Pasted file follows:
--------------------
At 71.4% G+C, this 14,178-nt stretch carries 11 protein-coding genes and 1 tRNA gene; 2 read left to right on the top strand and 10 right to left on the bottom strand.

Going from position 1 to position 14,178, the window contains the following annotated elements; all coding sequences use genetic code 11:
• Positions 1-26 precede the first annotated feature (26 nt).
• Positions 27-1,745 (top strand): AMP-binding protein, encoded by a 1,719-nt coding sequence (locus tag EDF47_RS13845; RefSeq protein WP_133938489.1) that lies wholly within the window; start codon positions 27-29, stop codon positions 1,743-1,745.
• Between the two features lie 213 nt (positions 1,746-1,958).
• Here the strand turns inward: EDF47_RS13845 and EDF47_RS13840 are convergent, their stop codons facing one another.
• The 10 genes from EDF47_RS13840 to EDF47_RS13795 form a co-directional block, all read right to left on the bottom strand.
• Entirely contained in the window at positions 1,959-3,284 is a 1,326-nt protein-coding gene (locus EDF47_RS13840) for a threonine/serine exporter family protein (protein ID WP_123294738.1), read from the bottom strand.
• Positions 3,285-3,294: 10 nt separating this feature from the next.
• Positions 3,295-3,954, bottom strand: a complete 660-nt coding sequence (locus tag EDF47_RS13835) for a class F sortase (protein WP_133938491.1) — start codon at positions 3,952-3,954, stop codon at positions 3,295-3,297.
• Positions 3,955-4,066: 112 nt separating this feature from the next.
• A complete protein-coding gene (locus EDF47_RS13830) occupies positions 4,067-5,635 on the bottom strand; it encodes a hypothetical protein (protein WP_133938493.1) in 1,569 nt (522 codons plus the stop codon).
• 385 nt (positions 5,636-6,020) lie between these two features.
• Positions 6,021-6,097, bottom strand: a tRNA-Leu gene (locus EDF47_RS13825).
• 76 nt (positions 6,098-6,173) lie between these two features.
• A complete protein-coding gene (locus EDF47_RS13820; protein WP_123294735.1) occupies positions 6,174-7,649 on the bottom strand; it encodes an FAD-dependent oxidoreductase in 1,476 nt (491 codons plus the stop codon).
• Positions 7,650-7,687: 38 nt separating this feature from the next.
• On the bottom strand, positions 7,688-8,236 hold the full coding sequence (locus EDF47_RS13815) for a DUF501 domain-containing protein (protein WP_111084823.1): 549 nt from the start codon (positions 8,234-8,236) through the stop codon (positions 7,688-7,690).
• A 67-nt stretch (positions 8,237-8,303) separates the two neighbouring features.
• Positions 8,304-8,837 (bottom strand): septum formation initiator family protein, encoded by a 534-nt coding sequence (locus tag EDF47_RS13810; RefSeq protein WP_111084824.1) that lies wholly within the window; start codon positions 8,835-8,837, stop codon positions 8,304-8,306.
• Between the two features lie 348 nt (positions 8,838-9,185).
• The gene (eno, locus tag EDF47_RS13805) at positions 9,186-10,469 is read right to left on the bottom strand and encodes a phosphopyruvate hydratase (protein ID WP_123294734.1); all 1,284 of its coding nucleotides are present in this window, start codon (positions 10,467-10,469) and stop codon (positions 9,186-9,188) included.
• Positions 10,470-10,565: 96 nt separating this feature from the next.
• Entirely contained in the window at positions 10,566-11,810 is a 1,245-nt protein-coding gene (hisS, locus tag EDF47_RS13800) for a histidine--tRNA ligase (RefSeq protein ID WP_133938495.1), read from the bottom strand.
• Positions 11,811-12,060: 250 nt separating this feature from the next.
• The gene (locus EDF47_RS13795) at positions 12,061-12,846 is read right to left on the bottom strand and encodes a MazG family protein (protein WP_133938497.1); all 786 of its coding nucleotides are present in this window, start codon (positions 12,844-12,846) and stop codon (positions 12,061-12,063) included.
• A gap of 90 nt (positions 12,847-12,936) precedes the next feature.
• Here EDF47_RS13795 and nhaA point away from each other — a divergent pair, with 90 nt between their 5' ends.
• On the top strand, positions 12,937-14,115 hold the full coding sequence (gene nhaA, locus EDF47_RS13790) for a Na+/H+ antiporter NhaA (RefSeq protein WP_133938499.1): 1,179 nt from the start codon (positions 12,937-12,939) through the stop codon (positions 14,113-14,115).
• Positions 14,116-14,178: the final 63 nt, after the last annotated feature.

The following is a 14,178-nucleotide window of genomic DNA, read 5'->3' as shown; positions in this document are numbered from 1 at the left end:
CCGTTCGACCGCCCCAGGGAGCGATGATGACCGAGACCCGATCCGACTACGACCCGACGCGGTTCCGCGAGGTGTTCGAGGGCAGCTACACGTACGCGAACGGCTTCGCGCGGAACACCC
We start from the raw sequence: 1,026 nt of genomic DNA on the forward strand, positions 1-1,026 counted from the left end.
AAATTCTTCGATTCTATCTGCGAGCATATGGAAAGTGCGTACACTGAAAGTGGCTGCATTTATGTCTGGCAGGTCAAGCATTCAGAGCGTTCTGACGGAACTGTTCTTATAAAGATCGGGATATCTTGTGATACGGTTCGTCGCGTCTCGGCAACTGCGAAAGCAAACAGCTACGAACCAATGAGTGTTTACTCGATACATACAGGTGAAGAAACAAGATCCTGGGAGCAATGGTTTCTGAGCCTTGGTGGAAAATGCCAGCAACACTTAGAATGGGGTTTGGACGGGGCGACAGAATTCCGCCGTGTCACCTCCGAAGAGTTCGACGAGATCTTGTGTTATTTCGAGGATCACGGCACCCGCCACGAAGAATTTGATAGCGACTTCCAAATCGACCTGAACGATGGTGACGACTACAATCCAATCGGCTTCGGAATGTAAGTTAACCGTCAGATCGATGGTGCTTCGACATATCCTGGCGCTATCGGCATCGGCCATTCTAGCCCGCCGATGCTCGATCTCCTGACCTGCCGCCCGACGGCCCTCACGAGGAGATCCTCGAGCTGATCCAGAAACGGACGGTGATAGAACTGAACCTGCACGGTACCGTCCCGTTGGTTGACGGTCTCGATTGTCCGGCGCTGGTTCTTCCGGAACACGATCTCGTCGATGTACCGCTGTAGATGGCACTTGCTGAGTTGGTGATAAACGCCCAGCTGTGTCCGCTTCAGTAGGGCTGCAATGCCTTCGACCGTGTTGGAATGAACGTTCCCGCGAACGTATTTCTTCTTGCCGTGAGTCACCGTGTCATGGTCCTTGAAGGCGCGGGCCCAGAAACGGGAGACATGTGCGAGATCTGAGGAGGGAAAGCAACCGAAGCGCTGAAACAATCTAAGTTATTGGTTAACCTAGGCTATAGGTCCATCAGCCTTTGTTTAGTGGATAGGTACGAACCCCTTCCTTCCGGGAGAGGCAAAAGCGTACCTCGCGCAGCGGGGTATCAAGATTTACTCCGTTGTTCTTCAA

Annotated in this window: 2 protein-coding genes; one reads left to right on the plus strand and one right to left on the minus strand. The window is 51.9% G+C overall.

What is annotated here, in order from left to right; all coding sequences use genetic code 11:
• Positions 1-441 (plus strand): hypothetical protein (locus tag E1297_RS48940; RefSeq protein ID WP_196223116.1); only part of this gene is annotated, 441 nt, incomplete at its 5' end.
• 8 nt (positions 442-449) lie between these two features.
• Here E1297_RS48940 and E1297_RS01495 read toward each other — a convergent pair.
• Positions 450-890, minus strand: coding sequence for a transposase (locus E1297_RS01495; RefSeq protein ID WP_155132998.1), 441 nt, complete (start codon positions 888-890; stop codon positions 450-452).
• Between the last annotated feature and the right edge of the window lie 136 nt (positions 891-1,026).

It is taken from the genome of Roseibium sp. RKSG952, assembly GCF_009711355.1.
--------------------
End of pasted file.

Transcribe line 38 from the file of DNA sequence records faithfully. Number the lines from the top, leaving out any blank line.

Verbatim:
• 8 nt (positions 442-449) lie between these two features.